How York County area people reacted to striking down of voter ID law

Here are some local reactions to Commonwealth Court Judge Bernard L. McGinley’s decision to strike down Pennsylvania’s voter identification law, which passed in 2012.
Sandra Thompson, president of the York NAACP
“Hallelujah,” said Thompson, a longtime critic of the law.
She called the court decision “a long time coming.”
She said the state failed to establish that there was any need for the law.
“There were zero cases of such identity theft,” Thompson said. “No one goes into the polling place acting like they’re someone else.”
She said there were many groups of people who would have been at risk of not being able to vote.
Bob Kefauver, chairman of the Democratic Party of York County
He said the law put “unreasonable burdens upon the right to vote” and it “addressed a type of voter fraud that simply does not exist in Pennsylvania or any other state in the nation.”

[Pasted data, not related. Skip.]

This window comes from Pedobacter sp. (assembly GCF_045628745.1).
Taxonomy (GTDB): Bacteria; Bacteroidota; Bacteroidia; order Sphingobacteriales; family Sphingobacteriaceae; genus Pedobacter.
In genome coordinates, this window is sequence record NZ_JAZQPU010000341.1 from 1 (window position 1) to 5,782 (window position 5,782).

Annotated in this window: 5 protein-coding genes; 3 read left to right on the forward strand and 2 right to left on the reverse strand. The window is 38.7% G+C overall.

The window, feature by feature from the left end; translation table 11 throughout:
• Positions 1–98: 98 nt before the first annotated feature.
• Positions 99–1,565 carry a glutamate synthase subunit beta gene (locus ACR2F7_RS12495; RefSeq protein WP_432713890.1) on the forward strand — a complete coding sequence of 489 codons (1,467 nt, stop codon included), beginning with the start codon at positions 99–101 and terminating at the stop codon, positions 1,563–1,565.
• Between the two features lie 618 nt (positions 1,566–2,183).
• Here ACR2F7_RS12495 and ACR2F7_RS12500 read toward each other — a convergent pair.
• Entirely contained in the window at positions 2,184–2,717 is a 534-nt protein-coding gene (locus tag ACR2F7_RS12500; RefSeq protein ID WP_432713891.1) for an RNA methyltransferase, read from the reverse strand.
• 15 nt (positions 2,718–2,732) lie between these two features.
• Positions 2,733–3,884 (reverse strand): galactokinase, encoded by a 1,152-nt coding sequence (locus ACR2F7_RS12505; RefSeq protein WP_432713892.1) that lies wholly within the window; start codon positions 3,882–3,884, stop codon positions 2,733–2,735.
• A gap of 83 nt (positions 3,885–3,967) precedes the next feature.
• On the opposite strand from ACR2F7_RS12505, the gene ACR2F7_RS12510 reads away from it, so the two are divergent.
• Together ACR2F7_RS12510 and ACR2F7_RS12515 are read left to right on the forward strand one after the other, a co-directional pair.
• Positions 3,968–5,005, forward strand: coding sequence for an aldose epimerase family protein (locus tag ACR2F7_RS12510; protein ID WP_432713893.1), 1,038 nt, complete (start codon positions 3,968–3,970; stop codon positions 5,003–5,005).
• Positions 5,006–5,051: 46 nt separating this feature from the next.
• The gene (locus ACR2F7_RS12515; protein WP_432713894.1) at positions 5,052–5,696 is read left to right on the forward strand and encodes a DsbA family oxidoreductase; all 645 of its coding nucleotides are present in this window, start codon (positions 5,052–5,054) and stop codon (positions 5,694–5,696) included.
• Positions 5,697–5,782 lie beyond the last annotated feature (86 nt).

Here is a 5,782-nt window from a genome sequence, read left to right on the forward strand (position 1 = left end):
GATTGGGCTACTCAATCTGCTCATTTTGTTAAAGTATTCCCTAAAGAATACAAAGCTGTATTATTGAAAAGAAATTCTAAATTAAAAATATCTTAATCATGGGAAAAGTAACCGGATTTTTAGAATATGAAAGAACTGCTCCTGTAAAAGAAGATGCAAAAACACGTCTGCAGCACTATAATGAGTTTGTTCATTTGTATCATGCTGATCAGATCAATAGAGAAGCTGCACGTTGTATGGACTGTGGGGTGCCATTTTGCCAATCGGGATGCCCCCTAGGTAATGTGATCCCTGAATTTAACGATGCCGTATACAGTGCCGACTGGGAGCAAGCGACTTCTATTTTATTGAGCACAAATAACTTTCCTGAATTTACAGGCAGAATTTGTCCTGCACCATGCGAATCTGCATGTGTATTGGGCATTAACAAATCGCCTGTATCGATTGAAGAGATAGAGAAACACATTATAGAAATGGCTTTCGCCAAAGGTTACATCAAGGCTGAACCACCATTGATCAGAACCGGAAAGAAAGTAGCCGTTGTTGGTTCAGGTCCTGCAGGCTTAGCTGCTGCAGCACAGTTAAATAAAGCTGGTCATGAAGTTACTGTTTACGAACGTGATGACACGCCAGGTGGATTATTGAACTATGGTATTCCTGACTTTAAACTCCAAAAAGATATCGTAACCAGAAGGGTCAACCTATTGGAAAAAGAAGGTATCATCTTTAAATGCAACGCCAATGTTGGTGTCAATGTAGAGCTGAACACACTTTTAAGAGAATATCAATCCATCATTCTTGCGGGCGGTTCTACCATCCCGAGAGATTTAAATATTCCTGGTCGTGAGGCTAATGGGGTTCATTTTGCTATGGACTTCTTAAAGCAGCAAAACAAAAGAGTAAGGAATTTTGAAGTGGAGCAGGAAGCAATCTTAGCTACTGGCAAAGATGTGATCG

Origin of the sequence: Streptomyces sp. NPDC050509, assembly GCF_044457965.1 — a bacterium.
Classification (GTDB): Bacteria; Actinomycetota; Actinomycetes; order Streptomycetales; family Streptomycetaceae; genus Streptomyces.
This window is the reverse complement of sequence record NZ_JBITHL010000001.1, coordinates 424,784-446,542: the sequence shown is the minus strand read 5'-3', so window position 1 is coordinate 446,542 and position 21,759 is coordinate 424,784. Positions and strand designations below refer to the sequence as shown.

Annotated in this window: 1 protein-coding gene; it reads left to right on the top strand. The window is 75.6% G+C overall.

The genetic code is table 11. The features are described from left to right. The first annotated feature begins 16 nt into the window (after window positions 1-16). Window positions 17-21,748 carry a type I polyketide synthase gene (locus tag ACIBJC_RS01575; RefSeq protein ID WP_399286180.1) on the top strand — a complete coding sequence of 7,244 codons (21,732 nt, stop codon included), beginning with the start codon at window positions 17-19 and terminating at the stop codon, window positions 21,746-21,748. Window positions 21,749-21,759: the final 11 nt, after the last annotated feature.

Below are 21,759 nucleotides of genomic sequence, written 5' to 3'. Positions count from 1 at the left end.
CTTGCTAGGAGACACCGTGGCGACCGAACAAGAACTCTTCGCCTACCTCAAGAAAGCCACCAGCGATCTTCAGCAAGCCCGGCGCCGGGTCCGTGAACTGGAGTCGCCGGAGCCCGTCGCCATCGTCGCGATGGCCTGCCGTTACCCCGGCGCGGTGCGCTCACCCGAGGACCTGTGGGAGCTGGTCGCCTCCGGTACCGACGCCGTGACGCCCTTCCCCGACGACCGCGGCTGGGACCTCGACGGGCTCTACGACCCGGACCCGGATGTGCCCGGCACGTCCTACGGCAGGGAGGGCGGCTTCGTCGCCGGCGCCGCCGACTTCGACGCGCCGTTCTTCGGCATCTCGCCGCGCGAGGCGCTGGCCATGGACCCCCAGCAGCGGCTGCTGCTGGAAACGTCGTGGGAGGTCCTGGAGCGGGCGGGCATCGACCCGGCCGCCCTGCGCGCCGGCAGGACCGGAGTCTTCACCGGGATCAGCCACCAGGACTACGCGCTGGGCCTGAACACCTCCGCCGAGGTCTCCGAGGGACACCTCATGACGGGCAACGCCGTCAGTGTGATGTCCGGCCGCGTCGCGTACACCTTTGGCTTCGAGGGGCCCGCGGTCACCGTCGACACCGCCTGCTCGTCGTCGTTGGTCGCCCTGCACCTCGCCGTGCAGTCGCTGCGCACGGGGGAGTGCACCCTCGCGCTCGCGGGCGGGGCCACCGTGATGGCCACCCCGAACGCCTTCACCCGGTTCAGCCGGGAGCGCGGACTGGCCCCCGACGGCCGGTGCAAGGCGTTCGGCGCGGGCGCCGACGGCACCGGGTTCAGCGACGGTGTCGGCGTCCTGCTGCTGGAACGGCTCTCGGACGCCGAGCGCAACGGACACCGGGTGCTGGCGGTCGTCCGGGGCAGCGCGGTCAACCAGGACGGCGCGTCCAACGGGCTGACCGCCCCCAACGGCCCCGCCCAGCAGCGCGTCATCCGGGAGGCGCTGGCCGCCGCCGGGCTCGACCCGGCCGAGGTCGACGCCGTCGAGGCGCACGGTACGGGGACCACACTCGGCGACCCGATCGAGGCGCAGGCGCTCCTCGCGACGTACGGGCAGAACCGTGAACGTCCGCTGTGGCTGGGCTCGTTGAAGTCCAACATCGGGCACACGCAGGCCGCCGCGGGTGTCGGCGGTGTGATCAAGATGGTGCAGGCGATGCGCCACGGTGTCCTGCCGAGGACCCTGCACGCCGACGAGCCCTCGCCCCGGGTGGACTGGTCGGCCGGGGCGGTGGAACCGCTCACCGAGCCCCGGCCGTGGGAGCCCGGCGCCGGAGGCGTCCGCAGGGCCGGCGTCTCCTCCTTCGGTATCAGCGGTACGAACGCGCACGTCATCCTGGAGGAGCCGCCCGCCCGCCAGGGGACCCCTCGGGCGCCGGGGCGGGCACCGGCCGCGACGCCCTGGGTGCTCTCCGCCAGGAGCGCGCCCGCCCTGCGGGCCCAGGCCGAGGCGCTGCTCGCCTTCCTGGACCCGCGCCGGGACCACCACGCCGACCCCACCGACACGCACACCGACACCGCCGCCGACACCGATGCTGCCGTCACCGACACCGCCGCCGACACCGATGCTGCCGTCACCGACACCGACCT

State Rep. Will Tallman, R-Reading Township, Adams County
He co-sponsored the original legislation. He said he was disappointed with the ruling.
“You cannot do anything without having an ID, including getting welfare,” Tallman said.
He said the same requirement should exist for voting.
“I don’t think we’re disenfranchising anyone,” he said.
State Rep. Stan Saylor, R-Windsor Township
“I think it’s an embarrassment to the Pennsylvania judiciary that Judge McGinley ruled that way,” said Saylor, another co-sponsor of the original legislation.
He said Pennsylvania modeled its law after one in Indiana, which was upheld by the U.S. Supreme Court. He said McGinley made a “political decision.”

— By Ed Mahon

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